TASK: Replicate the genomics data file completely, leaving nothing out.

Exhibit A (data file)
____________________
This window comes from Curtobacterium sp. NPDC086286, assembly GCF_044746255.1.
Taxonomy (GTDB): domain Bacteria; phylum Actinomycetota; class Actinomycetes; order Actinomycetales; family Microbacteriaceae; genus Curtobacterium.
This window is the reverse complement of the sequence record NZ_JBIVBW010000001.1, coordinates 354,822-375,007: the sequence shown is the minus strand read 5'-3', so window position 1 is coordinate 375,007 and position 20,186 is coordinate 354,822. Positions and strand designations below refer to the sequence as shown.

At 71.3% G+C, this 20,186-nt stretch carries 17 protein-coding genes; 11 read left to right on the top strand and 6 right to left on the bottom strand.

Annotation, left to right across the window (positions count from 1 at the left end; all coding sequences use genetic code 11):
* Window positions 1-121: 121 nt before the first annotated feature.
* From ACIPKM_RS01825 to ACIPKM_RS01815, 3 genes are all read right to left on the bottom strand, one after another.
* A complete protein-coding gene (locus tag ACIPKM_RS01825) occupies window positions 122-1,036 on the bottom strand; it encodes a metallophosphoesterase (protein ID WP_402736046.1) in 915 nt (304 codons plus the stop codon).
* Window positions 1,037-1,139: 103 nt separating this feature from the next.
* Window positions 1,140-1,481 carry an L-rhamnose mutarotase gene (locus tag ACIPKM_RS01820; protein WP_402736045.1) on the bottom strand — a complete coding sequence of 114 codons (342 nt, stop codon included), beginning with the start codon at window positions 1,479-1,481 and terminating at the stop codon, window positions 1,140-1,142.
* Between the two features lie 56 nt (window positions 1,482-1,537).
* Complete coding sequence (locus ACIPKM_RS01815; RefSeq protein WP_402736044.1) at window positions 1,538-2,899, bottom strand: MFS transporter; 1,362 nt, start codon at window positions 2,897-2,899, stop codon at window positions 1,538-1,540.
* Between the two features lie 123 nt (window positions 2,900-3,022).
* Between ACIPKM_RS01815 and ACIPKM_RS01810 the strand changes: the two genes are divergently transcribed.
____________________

This window comes from Curtobacterium sp. NPDC086286, assembly GCF_044746255.1.
Taxonomy (GTDB): domain Bacteria; phylum Actinomycetota; class Actinomycetes; order Actinomycetales; family Microbacteriaceae; genus Curtobacterium.
This window is the reverse complement of the sequence record NZ_JBIVBW010000001.1, coordinates 354,822-375,007: the sequence shown is the minus strand read 5'-3', so window position 1 is coordinate 375,007 and position 20,186 is coordinate 354,822. Positions and strand designations below refer to the sequence as shown.

At 71.3% G+C, this 20,186-nt stretch carries 17 protein-coding genes; 11 read left to right on the top strand and 6 right to left on the bottom strand.

Annotation, left to right across the window (positions count from 1 at the left end; all coding sequences use genetic code 11):
* Window positions 1-121: 121 nt before the first annotated feature.
* From ACIPKM_RS01825 to ACIPKM_RS01815, 3 genes are all read right to left on the bottom strand, one after another.
* A complete protein-coding gene (locus tag ACIPKM_RS01825) occupies window positions 122-1,036 on the bottom strand; it encodes a metallophosphoesterase (protein ID WP_402736046.1) in 915 nt (304 codons plus the stop codon).
* Window positions 1,037-1,139: 103 nt separating this feature from the next.
* Window positions 1,140-1,481 carry an L-rhamnose mutarotase gene (locus tag ACIPKM_RS01820; protein WP_402736045.1) on the bottom strand — a complete coding sequence of 114 codons (342 nt, stop codon included), beginning with the start codon at window positions 1,479-1,481 and terminating at the stop codon, window positions 1,140-1,142.
* Between the two features lie 56 nt (window positions 1,482-1,537).
* Complete coding sequence (locus ACIPKM_RS01815; RefSeq protein WP_402736044.1) at window positions 1,538-2,899, bottom strand: MFS transporter; 1,362 nt, start codon at window positions 2,897-2,899, stop codon at window positions 1,538-1,540.
* Between the two features lie 123 nt (window positions 2,900-3,022).
* Between ACIPKM_RS01815 and ACIPKM_RS01810 the strand changes: the two genes are divergently transcribed.